A Talent Show for Legends
The Johnny Cash Variety Hour only ran for 58 episodes between 1969 and 1971. Cash enthusiastically hosted the world’s most prolific music icons at The Grand Ole Opry in Nashville, Tennessee. The musicians who were on the show were predominantly of the folk genre- either rock or country stars. Among many magnetic guests were Joni Mitchell, Bob Dylan, Kris Kristofferson, and the Canadian Buffy Sainte-Marie. In the second month of the show’s broadcast, the Native American folk-artist arrived to perform “Custer” with Johnny Cash. She was to play her indigenous mouth-bow and Cash was on the guitar. The two were absolutely delighted to see each other and fed off each other’s energy as they giggled through their show.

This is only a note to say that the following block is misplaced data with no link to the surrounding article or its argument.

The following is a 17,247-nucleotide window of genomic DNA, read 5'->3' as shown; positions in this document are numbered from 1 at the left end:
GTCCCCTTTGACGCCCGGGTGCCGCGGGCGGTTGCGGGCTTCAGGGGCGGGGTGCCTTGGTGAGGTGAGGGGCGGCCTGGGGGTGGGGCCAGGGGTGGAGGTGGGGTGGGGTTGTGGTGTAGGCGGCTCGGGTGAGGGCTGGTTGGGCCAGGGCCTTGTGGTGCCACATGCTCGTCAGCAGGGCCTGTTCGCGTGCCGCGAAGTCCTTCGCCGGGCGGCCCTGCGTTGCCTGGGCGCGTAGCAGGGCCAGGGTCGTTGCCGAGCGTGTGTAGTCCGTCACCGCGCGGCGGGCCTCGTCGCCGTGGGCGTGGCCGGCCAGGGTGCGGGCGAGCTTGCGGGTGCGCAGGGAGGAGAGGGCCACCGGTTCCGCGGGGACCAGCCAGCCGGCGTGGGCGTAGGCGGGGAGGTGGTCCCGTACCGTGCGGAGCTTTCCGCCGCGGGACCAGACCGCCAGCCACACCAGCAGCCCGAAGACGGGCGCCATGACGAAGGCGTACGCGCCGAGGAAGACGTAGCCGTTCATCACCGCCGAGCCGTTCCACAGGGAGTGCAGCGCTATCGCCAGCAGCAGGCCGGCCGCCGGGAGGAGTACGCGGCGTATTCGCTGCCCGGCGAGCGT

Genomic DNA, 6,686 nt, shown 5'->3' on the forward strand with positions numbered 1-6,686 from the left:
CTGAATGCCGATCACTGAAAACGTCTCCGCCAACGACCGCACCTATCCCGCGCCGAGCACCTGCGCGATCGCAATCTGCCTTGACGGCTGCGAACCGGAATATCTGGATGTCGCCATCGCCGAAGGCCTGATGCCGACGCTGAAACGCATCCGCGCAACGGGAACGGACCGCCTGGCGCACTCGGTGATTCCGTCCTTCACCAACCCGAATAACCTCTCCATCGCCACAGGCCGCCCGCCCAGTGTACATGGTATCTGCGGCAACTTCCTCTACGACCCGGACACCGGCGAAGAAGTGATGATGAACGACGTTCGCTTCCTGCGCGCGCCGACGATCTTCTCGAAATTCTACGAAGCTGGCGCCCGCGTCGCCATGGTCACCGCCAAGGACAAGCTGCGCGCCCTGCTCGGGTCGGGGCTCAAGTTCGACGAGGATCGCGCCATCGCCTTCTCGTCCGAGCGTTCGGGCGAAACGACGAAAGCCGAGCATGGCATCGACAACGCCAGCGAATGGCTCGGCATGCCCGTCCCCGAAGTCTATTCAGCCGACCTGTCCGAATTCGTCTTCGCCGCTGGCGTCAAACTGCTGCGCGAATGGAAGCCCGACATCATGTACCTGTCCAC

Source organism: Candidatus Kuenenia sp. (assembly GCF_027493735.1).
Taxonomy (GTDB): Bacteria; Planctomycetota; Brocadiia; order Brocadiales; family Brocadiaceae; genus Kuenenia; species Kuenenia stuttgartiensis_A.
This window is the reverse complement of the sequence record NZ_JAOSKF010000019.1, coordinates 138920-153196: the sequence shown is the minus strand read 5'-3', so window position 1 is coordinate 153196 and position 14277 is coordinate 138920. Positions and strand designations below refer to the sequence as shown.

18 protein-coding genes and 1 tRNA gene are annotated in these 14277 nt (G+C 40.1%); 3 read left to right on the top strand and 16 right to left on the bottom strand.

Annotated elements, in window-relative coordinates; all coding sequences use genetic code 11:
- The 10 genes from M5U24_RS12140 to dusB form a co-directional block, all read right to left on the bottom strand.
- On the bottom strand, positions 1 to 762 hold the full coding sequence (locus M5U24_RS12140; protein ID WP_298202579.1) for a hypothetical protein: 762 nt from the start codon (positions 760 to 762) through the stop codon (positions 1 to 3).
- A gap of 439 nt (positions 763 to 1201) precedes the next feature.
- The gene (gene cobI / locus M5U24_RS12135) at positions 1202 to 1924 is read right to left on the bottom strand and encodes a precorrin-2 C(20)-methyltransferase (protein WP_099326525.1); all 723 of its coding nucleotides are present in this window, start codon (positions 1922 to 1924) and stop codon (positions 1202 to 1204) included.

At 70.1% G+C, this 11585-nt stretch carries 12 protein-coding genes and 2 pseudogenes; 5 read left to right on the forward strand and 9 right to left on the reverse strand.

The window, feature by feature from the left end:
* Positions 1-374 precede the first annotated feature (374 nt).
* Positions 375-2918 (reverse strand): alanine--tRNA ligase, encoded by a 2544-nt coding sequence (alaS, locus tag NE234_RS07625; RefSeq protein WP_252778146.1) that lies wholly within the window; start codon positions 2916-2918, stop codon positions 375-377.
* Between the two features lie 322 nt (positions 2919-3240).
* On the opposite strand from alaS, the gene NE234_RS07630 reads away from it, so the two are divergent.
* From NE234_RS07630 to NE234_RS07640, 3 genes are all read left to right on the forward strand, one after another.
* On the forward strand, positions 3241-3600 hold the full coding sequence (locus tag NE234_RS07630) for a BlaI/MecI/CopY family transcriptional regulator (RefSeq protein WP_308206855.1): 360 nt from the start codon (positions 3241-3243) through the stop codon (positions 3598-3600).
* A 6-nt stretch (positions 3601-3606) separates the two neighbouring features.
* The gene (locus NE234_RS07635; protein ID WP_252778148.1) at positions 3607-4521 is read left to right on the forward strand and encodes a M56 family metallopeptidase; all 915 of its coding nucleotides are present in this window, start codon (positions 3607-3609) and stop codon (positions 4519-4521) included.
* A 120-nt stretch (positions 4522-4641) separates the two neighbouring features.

“Well I cant tell you, Custer that I ain’t a fan of custard.”
Two Storytellers Tell One Great Tale
The duo sang “Custer” which was written by Cash for his album Bitter Tears: Ballads of the American Indian, released in 1964. The song tells the true story of a a General named George A. Custer who was killed trying to take land from Native Americans in Montana. Cash and Buffy Sainte-Marie sing the song with the intent to educate the audience about civil rights. “Custer” is light-hearted in deliverance, as Cash and Sainte-Marie giggle their way through by each other’s presence. Seems as though Cash was more than enthused by Sainte-Marie’s mouth-bow, which was an uncommon sight to see. The two are very sweet and bond over their Native- American lineage.
“Well, I’m not all Arkansas red. I got just a little bit of Cherokee in there.”
“That’s what I hear and I’m sure you’re very proud of it- and we’re very proud of you, John.”